Third District manufacturers reported a modest increase in shipments but a slight decline in new orders from June to July, on balance. Order backlogs also fell, overall. Among the major manufacturing industries in the region, producers of wood products, chemicals, and basic materials reported increases in orders; but orders were unchanged or declined in a majority of manufacturing sectors. In general, manufacturers continued to describe the increase in demand for their products as slow and uneven. One manufacturer said, "It has been very choppy. We seem to be getting some traction, then orders dry up."

Third District manufacturers expect business conditions to improve during the next six months, on balance, although the margin of positive opinions over negative opinions has declined since the previous Beige Book. Among the firms surveyed in July, about 40 percent expect increases in new orders and shipments, and 20 percent expect decreases. Capital spending plans among area manufacturers remain positive, on balance, but are not strong overall. About one-third of the firms polled in July plan to increase expenditures for new plant and equipment, but nearly one-half plan to maintain level spending, and nearly one-fourth expect to reduce spending.

Third District retailers reported that sales in June increased slightly compared with June of last year and that year-over-year growth continued at around the same modest pace in July. Most retailers said warm weather boosted sales of summer apparel, and some noted increases in sales of jewelry, but many reported that sales of home goods, especially big-ticket appliances, remained weak. Store executives continued to caution that much of the year-over-year improvement in sales was a consequence of last year's poor results and that this easy comparison will also affect the upcoming back-to-school and year-end holiday period. Most retail contacts agreed with the evaluation of a store official who said, "The consumer is still cautious and looking for value."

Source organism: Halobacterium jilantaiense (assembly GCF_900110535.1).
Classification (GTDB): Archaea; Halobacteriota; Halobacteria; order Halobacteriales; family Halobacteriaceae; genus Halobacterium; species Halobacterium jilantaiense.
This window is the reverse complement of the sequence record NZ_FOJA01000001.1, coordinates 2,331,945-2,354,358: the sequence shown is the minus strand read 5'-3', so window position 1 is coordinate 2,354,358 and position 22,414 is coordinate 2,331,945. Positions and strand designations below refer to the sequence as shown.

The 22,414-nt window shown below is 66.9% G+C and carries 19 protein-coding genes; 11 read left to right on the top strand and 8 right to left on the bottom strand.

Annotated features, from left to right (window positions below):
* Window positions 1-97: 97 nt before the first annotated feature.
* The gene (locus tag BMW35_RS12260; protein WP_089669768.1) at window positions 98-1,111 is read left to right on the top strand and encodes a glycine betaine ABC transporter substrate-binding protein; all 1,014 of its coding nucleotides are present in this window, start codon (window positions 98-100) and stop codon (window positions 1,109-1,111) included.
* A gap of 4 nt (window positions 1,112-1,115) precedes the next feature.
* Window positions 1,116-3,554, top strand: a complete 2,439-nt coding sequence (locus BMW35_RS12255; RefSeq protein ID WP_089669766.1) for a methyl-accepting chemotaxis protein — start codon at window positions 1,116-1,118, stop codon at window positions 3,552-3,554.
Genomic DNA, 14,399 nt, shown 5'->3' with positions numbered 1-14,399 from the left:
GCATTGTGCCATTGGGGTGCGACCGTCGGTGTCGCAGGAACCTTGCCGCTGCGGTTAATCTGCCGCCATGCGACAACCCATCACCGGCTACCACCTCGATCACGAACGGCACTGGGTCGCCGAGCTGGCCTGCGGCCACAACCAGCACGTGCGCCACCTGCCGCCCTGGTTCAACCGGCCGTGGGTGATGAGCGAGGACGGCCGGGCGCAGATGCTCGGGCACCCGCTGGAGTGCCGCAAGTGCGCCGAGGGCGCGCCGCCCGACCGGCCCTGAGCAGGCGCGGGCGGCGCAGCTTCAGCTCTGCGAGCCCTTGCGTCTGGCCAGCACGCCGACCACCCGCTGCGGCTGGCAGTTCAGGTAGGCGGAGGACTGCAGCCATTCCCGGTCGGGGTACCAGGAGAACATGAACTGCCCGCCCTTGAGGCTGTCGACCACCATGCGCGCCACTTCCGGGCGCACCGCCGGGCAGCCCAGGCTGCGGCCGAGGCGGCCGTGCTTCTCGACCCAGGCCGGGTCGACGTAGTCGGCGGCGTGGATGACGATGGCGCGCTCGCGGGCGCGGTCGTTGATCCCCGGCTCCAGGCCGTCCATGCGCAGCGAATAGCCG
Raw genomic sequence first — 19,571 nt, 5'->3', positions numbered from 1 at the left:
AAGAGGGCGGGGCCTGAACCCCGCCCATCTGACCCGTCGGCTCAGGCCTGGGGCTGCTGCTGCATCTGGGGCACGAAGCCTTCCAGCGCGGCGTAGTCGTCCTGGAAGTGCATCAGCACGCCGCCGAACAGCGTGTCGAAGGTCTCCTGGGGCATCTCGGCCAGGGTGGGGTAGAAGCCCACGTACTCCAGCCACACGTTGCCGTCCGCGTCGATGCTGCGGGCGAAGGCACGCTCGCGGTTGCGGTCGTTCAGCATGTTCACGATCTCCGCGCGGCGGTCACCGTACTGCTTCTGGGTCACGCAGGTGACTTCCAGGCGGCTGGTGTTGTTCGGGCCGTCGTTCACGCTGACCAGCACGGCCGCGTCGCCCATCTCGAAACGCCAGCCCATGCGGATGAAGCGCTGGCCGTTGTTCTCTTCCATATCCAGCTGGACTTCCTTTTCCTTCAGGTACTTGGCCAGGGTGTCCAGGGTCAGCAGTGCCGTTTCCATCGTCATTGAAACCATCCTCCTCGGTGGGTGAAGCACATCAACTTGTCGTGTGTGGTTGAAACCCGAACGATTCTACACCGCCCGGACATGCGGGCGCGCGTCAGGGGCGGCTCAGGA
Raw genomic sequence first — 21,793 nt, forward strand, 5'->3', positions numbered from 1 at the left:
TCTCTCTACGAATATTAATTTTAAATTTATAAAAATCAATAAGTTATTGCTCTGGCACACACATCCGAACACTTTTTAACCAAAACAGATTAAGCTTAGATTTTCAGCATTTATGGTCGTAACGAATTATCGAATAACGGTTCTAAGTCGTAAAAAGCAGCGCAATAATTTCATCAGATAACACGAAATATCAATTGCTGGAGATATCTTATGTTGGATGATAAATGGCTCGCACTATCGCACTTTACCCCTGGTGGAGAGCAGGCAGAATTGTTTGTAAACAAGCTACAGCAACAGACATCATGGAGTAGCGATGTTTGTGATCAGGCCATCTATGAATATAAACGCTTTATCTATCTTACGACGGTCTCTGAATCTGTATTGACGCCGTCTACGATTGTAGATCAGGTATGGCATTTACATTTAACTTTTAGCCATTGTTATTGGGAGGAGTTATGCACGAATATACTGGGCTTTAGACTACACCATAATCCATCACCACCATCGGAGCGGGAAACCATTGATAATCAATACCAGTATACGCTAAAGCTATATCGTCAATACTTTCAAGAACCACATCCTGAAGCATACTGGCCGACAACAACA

Third District auto dealers reported a drop in sales from May to June, with continued slowness in July. Although dealers said there continue to be shortages of popular models, they said overall demand for cars and light trucks has not been as strong recently as it was earlier in the year. Dealers have trimmed expectations since the last Beige Book; they now anticipate little change in the sales rate during the rest of the year.

Total outstanding loan volume at most of the Third District banks contacted for this report has been flat since the last Beige Book, and commercial bank lending officers said there has been little change in loan balances in any credit category. Some bankers reported that demand for business loans has increased, but demand for residential real estate and consumer credit has eased. Commercial bank officers indicated that credit quality has continued to improve slightly, but delinquencies and defaults remain above historical norms.

Looking ahead, Third District bankers expect slow loan growth, at best. They generally expect slight gains in business lending but continued softness in consumer and residential mortgage lending. Bank lending officers said credit standards remain more restrictive than they had been in the past few years. For business borrowers, one banker said this means a firm "must have stable relationships with customers and vendors and show reasonable expectations about cash flow" to be considered for new or renewed credit facilities.

Real Estate and Construction
Contacts in residential real estate markets reported sharp decreases in sales of new and existing homes after the expiration of the federal income tax credit for home purchases in April. The sales pace continued to be slow in July, according to real estate agents and builders. Residential real estate contacts expect sales during the rest of the year to be weak. One agent, whose remarks echoed many others', commented that "There was a lot of front loading to take advantage of the tax credit, and it remains to be seen how much activity there will be going forward." For both new and existing homes, contacts reported little change in prices, although in some parts of the region where foreclosures and short sales have been common, real estate agents said existing house prices continued to be under downward pressure.